IBS and Serotonin

Everyone has a separate, mostly independent nervous system in their gut called the enteric nervous system. One hundred million nerve cells distributed throughout your digestive system direct movement through your intestines.

This "second brain" can work independently of the one in your head, but there is an awful lot of talk back and forth between the two. Just think of butterflies in your stomach when you're nervous, or how anxiety can easily trigger your IBS cramps.

Concerned about your abdominal pain and constipation? Learn about the symptoms of IBS‐C Partner Content

Mind and Stomach

The brain and the gut have a lot in common, including the ways in which nerve cells talk with each other. Neurotransmitters are important chemicals that allow nerve cells to communicate. Serotonin is one of the most important neurotransmitters for that brain in your gut.

Serotonin is important for the functions of your brain and your mood, but it is crucial to the function of your digestive system. Your gut creates 95 percent of the serotonin in your body. Changes in your levels of serotonin and your sensitivity to serotonin signaling can change how your bowel works.

A popular group of antidepressants, including Prozac, is called selective serotonin reuptake inhibitors (SSRIs). These drugs allow more serotonin to be available for your nerve cells to use.

What Does Serotonin Do?

Serotonin affects many aspects of your gut function, including:

  • It changes the motility of your bowels (how fast food moves through your system).
  • It affects how much fluid, such as mucus, is secreted in your intestines.
  • It affects how sensitive your intestines are to sensations like pain and fullness.

Differences in serotonin levels between individuals also line up with the differences between people who suffer from IBS. For example, people with IBS who have constipation often have lower-than-normal levels of serotonin. The muscles in their rectums are less reactive to serotonin, and they’re more likely to have hard or lumpy stools. Others with IBS who have diarrhea have been shown to have higher-than-normal levels of serotonin. Their rectums are more reactive: more likely to empty too early.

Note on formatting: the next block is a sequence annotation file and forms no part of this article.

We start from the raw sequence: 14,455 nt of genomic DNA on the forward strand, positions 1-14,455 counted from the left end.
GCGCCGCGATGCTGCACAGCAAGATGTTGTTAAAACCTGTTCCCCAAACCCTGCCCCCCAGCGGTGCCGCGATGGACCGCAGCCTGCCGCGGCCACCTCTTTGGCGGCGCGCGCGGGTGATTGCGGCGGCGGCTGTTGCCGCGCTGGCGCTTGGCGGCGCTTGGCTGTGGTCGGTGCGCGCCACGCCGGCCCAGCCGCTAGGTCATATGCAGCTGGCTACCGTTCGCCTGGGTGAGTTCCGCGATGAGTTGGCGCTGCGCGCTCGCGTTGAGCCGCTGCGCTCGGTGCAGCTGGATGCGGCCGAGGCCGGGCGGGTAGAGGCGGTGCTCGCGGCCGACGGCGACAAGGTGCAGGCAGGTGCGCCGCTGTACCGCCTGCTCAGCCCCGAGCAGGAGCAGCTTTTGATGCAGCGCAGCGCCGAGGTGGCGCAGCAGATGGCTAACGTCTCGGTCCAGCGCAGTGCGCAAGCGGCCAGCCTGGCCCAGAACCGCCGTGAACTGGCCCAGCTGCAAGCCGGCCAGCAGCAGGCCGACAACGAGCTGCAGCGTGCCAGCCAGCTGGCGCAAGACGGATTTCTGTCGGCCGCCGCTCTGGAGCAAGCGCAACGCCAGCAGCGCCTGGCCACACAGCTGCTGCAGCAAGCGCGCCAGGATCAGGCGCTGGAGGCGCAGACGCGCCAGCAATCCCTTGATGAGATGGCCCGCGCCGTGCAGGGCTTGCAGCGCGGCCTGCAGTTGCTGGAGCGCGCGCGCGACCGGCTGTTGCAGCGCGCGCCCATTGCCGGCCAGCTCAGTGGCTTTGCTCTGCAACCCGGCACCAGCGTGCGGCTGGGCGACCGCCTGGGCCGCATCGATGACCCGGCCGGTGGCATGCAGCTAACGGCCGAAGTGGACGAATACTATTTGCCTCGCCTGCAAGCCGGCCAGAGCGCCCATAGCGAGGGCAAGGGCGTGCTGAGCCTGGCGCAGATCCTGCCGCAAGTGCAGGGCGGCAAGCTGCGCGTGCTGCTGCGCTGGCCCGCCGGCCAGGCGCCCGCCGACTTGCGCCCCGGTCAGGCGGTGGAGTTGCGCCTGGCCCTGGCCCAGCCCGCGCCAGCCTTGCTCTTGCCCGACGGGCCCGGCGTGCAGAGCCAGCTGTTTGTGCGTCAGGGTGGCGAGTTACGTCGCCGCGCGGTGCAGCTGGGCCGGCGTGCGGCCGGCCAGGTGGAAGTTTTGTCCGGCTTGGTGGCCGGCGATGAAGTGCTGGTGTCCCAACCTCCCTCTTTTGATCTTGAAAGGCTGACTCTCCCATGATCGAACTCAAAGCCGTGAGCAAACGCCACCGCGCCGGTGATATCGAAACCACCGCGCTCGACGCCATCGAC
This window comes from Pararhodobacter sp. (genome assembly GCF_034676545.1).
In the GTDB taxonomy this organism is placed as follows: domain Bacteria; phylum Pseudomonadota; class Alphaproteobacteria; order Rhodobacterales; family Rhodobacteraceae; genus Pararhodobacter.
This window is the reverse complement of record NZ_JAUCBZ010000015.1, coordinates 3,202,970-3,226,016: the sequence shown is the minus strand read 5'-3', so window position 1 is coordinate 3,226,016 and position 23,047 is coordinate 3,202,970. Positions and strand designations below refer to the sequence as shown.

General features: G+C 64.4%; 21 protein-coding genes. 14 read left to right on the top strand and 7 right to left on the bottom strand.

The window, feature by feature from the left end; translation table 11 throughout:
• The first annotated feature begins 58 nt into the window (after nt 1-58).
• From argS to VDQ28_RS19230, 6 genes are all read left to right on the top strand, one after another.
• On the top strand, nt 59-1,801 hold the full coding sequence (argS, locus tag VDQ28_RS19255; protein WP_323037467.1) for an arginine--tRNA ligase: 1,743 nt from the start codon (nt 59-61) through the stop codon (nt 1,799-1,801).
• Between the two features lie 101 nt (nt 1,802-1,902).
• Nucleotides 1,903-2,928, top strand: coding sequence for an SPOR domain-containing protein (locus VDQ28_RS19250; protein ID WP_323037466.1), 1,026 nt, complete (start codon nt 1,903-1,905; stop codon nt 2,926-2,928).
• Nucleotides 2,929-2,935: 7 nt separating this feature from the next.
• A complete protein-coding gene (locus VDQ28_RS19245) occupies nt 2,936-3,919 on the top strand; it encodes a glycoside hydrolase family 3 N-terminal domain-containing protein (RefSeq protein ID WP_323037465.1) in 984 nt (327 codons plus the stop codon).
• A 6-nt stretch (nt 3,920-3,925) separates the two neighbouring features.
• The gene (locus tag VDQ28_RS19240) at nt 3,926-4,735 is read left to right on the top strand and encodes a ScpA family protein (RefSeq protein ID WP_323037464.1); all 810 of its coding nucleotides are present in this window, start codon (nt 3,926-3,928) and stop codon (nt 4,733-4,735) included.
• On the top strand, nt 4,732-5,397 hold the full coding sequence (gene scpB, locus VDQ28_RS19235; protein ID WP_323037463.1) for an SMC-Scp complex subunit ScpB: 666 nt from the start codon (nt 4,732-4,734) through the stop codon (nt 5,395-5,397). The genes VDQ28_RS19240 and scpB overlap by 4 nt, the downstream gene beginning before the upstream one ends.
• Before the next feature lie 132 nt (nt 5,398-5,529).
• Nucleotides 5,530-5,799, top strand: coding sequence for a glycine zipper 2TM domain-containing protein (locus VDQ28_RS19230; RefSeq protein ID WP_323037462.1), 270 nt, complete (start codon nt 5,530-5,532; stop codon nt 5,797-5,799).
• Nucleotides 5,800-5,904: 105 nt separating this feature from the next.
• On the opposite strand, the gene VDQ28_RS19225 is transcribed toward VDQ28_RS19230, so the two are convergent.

There are fourteen different kinds of receptors in your intestines that react in different ways to serotonin. Some receptors are responsible for sending messages to the brain that signal nausea, bloating, and pain. Other receptors change your sensitivity to or intensity of how distended or full your intestines feel.

Levels of each of these receptors vary from person to person. For example, your stomach may interpret what others perceive as a normal feeling of fullness, as pain.

Addressing Serotonin Issues

IBS patients have to deal with a cloud of symptoms, not all of which are related to the bowel. That’s because the effects of serotonin can extend to problems beyond your gut. For example, some studies suggest that those with low levels of serotonin may be more prone to fibromyalgia. Fibromyalgia is a heightened sensitivity to pain in muscles throughout the body. Altered levels of serotonin can also interrupt your sleep patterns and are associated with chronic depression and anxiety disorders.

The role of serotonin throughout the body can help explain the wide variety of symptoms you may be suffering, and may lead to more targeted therapies for different subtypes of IBS. Antidepressants and antianxiety medications haven’t shown to be highly effective in treating IBS. However, researchers are working on medications that are specifically designed to treat the serotonin changes seen in IBS without damaging side effects.

Talk with your doctor about current and emerging serotonin-related therapies that could address your specific symptoms. Don't forget that exercise and relaxation techniques like meditation can alter your serotonin levels enough to have a positive impact on your symptoms.